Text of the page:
3. Motivating yourself can be tough, especially if you run first thing in the morning because of work. A good way to get out in the morning is to get your running gear ready the night before. Put it on the radiator so it’s nice and toasty when you put it on in the morning, and then get straight out there before you’ve had time to talk yourself out of it!

4. Make sure you have the correct footwear. Most running injuries I see in my practice are caused by runners wearing the wrong shoes. When we run the foot either pronates, supinates or is neutral, either way if your shoe doesn’t support this movement it will most probably lead to injury. Go to your local running shop and have your gait analyzed, then try several pairs to find the most comfortable for you.

5. Change your shoes after approximately 500 miles. I’ve worn many brands of running shoe and run thousands of miles, and in my experience this advice isn’t a marketing lie to make you spend more money, the cushioning does deteriorate enough to make a difference. Remember, if you can avoid injury it is a small price to pay.

6. Don’t waste money on expensive waterproof clothing. The most effective waterproofing you can get is your skin. It is more important to keep warm, so wear layers that you can remove. In the winter I find a base-layer worn close to the skin is ideal insulation. The only thing that you shouldn’t scrimp on is footwear!

7. Don’t eat more than you need. If you are running to lose weight, it’s a simple equation: burn more calories than you are taking in. But be careful that you are eating enough. A simple rule of thumb is to eat 3 meals a day, eat organic foods, avoid refined sugars, and drink 2 litres of water daily. So it pays to do your research or talk to a professional before embarking on a programme. If you are putting on weight or you are feeling dizzy, consult your GP.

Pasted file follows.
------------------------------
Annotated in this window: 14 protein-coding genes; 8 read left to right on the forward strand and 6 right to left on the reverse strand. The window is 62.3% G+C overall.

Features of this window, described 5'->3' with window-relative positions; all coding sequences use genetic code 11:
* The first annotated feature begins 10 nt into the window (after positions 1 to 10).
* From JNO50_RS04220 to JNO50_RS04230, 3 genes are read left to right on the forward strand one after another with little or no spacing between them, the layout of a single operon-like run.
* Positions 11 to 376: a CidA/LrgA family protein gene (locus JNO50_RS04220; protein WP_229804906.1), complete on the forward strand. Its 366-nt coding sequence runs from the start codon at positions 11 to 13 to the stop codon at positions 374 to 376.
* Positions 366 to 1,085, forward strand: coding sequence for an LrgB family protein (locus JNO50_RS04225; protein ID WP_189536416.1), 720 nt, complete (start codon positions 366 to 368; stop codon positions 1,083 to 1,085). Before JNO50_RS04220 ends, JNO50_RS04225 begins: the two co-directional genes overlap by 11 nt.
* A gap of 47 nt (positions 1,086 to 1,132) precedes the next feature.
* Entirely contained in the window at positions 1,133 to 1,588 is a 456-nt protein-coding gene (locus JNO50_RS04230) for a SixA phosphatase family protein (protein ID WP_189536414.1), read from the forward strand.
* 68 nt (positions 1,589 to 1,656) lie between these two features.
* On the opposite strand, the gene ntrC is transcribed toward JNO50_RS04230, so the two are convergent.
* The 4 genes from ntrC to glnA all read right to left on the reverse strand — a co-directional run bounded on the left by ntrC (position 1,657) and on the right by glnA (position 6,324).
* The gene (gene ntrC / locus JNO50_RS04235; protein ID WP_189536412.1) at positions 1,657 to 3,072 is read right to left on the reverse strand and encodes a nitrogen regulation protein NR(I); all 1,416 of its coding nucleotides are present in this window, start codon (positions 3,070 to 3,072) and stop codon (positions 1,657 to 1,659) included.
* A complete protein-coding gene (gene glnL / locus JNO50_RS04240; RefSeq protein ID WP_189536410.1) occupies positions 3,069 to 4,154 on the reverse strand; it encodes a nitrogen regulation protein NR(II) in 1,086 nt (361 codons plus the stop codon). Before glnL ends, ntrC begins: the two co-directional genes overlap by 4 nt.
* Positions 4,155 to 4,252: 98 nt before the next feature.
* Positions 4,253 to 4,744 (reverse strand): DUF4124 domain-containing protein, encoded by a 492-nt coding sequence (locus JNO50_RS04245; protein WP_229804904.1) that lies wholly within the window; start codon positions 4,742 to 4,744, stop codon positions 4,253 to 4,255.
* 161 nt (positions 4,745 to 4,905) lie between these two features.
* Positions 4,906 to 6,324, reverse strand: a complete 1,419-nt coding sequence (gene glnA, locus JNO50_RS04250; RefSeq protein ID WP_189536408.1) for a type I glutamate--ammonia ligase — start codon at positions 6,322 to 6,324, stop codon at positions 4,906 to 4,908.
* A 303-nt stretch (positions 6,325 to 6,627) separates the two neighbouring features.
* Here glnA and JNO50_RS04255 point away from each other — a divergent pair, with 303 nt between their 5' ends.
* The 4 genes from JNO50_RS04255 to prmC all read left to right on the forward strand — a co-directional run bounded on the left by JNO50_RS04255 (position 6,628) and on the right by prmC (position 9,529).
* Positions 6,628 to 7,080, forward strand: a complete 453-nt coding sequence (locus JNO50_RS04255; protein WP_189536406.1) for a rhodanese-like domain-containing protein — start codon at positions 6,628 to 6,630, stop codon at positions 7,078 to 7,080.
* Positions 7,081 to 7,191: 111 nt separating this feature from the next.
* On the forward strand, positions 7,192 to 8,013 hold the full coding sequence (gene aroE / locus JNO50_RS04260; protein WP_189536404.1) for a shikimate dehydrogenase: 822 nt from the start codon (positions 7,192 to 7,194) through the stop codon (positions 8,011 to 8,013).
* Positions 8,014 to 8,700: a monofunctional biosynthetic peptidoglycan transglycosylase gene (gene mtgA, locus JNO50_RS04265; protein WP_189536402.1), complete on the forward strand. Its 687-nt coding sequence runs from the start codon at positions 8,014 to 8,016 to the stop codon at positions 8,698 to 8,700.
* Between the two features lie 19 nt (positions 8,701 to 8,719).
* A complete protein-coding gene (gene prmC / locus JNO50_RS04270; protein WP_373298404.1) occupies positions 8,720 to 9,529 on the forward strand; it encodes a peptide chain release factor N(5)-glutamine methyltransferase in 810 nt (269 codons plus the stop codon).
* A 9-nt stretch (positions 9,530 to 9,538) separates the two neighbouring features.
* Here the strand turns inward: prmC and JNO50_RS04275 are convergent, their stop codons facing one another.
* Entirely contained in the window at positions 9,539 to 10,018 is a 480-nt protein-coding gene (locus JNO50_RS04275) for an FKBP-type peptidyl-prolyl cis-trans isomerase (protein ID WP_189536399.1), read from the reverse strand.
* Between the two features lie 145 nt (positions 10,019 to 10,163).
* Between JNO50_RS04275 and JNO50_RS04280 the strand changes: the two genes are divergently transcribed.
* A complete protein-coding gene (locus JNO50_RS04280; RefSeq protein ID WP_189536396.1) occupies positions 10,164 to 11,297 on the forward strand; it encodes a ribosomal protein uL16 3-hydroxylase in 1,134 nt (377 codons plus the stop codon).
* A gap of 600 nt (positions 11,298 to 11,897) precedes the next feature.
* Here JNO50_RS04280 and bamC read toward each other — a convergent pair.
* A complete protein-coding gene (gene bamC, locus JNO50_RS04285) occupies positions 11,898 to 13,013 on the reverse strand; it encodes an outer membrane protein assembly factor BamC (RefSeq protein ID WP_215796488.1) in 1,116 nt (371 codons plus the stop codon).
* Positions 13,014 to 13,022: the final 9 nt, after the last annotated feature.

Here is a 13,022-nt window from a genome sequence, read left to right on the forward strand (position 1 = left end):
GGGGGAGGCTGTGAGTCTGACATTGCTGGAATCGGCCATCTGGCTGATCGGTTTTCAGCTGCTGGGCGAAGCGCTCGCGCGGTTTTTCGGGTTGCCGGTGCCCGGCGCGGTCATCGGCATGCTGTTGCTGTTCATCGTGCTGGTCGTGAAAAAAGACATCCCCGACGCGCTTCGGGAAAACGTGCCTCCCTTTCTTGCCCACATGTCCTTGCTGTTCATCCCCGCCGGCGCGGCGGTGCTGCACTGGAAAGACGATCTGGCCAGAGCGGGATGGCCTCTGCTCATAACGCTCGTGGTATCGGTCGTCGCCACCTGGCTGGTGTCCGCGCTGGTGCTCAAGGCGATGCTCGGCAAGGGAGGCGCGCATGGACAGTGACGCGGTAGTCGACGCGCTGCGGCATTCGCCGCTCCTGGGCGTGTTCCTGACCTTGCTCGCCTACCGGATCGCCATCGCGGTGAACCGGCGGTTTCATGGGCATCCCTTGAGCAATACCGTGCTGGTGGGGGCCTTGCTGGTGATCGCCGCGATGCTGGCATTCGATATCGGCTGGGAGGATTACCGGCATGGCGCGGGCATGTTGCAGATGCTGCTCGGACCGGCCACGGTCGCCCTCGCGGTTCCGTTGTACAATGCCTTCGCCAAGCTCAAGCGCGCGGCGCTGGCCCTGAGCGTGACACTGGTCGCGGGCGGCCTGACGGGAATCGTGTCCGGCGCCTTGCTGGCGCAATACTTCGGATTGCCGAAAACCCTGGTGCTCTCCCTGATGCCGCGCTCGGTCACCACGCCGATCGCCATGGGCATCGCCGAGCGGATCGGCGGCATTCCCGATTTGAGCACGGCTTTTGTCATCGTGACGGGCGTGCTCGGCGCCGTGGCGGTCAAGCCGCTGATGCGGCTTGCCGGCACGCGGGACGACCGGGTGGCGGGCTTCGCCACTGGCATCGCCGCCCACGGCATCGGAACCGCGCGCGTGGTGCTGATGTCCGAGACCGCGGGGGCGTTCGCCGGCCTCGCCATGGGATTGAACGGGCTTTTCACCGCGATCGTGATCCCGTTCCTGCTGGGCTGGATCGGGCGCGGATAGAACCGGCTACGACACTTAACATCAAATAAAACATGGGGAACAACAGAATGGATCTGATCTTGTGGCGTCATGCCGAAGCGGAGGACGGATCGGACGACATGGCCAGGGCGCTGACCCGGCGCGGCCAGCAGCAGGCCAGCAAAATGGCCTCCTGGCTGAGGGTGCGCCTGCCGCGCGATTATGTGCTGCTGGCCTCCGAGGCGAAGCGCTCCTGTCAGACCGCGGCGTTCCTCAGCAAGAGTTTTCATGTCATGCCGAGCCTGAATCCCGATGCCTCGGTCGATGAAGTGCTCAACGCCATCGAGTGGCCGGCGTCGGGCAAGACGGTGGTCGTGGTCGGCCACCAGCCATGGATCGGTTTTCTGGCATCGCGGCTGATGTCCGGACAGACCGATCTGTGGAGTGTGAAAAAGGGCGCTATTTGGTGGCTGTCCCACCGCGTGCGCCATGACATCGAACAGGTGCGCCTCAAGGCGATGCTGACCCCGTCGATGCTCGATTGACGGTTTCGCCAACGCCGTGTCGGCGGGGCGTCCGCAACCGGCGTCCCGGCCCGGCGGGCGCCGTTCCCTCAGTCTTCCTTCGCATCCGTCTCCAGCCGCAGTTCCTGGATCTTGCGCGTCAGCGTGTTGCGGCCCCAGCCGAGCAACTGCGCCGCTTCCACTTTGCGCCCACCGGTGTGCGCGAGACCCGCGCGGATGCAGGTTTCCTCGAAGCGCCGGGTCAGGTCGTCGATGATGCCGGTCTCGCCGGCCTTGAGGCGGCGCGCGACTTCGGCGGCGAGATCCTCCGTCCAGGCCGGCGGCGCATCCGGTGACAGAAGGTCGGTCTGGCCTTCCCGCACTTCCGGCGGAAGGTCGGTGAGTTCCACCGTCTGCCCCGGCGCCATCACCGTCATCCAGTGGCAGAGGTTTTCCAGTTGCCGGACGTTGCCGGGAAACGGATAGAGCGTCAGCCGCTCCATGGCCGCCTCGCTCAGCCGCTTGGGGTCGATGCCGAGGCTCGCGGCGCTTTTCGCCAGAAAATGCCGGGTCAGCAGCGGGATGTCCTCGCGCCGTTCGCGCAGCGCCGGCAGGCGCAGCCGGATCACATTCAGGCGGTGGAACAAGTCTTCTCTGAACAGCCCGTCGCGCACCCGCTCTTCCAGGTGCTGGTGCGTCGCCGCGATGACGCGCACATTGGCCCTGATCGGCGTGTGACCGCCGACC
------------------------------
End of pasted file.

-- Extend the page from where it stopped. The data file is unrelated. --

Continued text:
8. Don’t listen to an ipod. Listening to music while you run can be dangerous but can also lead to injury. Not only does it block out the sound of traffic and other dangers, but music prevents you from developing an ear for your body’s natural rhythm. Running to the rhythm of an upbeat song may be quicker than your fitness allows, which can lead to injury.

9. Listen to your body. This is meant to be enjoyable, so if you are feeling exhausted or ill, either don’t run or change your planned run to something easier. Recovery is just as important as training – you will not get stronger without rest. There is always another day.

10. Stretching. Take at least 20 minutes to stretch after each run. If you are pushed for time at least stretch your legs for 5 minutes each, focusing on each muscle group. Your muscles are nice and warm and are ready to get lengthened after a run. If stretching is new to you or you are unsure of which stretches to do, seek advice and even if it’s a one off attend a Pilates class or hire a personal trainer to be shown the correct stretches. Regular stretching will also reduce the possibilities of injuries and will help keep your body in shape.

If you have any further questions about how acupuncture can help you or you would like to know more about running, please give me a call or send me an email.